This statement is to inform the House that regulations were made on 15 March 2018 to bring into force specified provisions in parts 5 and 6 of the Digital Economy Act 2017 (“the Act”). The part 5 provisions, also known as the “Digital Government” provisions, provide powers enabling public authorities and other persons to share information for particular purposes, as well as introducing new powers of access to information for the UK Statistics Authority to assist it in exercising its functions.
The Digital Government provisions in part 5 of the Act allow information sharing in the areas of public service delivery, civil registration, debt, fraud, research and statistics. Between 21 September and 2 November last year, the Government carried out a public consultation and obtained the views of statutory consultees on draft codes of practice and other guidance which support these provisions, and on draft regulations which set objectives for the public service delivery provisions. The Government expect to lay the draft codes and regulations for consideration by Parliament shortly.
The research and statistics provisions (at chapters 5 and 7 of part 5) will be brought into force in Northern Ireland as well as in England, Wales and Scotland. Some of the purposes for which information may be shared under part 5 are devolved with respect to Northern Ireland.
Although it was intended that a legislative consent motion (LCM) would be sought from the Northern Ireland Assembly during the passage of the Act, the Assembly was dissolved before the motion itself could be passed. With that in mind, the Government have sought to keep open the ability to commence the provisions separately in Northern Ireland, in the hope that a restored Executive could seek legislative consent from the Assembly before the provisions were commenced.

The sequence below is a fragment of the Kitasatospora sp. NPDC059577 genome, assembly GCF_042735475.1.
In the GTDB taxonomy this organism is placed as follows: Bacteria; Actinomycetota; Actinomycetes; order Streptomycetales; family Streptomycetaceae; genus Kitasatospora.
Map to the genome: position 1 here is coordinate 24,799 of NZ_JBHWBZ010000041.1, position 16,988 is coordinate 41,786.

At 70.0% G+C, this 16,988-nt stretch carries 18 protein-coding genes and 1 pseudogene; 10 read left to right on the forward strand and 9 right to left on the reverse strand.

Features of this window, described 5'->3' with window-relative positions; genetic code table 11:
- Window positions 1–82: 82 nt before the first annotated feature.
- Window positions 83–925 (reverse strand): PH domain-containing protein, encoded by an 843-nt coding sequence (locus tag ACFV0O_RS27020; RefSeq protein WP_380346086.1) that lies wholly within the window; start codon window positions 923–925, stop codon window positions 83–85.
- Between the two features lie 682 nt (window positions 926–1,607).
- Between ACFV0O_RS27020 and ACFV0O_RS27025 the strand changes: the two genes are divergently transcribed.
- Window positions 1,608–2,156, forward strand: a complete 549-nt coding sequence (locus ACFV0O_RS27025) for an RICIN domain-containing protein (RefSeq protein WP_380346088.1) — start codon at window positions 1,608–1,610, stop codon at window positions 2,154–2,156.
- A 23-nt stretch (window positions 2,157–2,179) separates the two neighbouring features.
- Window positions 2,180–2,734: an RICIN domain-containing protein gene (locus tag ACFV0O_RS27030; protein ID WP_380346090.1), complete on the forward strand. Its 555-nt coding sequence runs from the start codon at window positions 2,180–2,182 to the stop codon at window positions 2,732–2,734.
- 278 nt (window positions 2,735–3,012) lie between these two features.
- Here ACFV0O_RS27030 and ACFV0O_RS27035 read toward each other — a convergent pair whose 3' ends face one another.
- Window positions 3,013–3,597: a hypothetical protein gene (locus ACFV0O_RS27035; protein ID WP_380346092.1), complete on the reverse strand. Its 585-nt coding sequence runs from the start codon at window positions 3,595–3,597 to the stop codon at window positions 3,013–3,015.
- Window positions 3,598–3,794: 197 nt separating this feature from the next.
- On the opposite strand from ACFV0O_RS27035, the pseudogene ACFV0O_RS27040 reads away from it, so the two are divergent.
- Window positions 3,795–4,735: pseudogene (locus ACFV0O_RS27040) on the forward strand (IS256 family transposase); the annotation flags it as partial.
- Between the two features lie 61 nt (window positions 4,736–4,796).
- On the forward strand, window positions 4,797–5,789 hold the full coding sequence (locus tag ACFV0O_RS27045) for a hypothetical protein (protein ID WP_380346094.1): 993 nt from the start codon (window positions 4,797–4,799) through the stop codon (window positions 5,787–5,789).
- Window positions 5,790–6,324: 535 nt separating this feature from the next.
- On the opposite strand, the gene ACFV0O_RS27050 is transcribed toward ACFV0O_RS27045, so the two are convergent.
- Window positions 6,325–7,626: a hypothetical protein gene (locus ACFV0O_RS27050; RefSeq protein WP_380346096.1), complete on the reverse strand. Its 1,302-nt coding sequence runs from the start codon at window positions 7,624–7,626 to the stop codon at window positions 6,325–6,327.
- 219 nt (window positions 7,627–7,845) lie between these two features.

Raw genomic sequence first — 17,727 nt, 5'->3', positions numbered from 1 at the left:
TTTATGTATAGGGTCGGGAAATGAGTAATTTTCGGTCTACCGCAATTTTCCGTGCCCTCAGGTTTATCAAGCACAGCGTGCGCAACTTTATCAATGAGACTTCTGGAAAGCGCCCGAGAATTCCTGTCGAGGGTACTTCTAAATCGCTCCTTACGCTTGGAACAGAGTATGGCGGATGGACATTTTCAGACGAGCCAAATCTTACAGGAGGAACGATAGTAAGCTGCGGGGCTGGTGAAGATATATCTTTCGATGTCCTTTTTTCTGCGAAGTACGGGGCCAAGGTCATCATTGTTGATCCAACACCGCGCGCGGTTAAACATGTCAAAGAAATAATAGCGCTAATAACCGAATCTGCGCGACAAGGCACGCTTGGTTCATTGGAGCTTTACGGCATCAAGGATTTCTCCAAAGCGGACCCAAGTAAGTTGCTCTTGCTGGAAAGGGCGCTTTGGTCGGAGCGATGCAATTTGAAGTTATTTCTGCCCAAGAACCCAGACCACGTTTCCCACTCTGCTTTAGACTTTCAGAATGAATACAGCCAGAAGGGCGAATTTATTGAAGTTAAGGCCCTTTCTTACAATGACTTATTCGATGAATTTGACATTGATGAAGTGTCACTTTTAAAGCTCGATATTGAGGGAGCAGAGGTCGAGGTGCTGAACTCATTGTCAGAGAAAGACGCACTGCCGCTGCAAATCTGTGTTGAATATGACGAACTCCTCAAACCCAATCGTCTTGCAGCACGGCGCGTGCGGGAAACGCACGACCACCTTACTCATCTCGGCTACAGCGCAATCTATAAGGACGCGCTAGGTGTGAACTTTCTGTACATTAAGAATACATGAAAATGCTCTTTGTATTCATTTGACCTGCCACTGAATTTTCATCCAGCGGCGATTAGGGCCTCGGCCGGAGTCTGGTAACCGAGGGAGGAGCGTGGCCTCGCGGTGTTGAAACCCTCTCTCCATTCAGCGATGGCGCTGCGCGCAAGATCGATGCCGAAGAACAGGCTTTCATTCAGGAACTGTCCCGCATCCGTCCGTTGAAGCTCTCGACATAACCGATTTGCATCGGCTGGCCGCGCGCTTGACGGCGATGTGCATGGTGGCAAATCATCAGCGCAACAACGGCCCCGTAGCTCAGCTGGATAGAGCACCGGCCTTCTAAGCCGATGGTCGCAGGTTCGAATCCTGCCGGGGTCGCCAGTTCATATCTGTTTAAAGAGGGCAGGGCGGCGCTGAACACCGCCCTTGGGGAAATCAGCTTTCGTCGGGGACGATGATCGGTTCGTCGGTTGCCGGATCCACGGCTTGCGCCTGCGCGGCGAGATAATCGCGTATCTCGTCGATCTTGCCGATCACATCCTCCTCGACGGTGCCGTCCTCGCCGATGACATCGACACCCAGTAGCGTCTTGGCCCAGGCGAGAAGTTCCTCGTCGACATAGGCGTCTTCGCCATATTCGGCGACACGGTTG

In the light of the ongoing absence of a Northern Ireland Executive, however, a point has been reached whereby a decision on whether to commence the research and statistics provisions cannot be further deferred. The UK Government have therefore decided to proceed with UK-wide implementation on a limited basis for those provisions, taking into account representations from officials and other stakeholders in Northern Ireland. This decision has not been reached lightly. Not commencing these specific provisions UK-wide at this time would undermine the comprehensiveness and consistency of statistics about society and the economy for both the UK as a whole, and for Northern Ireland in particular. It could also affect the ability of bodies in Northern Ireland to access essential statistical data and to make policy on the basis of relevant research. In both respects it would impact on the ability to make effective, timely and evidenced decision-making at the local and national levels. Given this, and noting the support the measures commanded from the previous Executive (with a legislative consent motion laid in the Assembly albeit not passed) and as part of a public consultation which included Northern Ireland, we assess that now is the right time to move forward with commencement.
When an Executive has been restored, we will write to Northern Ireland Ministers to confirm that they are content for the commenced provisions to remain in place. We will also consider carefully any further representations from stakeholders in Northern Ireland to commence other provisions in the Digital Economy Act 2017, while recognising the broad support that these measures have commanded previously.